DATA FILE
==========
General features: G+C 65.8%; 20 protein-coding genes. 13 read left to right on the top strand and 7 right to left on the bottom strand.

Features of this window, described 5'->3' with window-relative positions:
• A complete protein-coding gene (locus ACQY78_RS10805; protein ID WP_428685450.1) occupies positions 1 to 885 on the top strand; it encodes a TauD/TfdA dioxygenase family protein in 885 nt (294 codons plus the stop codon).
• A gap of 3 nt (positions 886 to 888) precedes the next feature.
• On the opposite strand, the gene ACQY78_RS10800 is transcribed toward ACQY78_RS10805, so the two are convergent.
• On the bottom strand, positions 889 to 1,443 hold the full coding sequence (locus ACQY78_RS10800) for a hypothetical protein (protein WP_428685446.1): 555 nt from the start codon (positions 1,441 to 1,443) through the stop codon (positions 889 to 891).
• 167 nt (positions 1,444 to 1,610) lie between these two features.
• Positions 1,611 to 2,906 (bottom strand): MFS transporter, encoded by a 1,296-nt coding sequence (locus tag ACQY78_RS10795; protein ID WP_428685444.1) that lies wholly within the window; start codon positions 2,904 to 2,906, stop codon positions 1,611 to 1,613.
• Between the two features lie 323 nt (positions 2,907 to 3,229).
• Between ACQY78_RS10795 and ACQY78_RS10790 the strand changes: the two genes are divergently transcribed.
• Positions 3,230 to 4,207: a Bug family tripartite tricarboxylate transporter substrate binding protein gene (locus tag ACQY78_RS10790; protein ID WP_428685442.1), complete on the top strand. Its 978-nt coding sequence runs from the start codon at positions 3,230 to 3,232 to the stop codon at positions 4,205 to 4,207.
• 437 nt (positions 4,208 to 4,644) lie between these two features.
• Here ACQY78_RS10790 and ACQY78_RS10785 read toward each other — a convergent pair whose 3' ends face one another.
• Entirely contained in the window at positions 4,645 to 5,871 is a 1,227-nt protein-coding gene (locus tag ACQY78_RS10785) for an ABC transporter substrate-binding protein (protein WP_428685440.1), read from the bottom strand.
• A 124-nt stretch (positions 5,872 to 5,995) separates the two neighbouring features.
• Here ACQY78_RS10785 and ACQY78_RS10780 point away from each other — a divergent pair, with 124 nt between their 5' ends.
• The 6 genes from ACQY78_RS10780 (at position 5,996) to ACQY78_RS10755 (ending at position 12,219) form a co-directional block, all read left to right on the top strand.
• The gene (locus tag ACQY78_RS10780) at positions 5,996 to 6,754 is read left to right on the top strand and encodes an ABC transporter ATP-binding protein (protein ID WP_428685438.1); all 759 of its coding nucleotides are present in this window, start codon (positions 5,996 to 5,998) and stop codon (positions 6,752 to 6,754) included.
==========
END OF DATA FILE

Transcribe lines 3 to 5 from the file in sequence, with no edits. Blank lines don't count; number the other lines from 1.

• A complete protein-coding gene (locus ACQY78_RS10805; protein ID WP_428685450.1) occupies positions 1 to 885 on the top strand; it encodes a TauD/TfdA dioxygenase family protein in 885 nt (294 codons plus the stop codon).
• A gap of 3 nt (positions 886 to 888) precedes the next feature.
• On the opposite strand, the gene ACQY78_RS10800 is transcribed toward ACQY78_RS10805, so the two are convergent.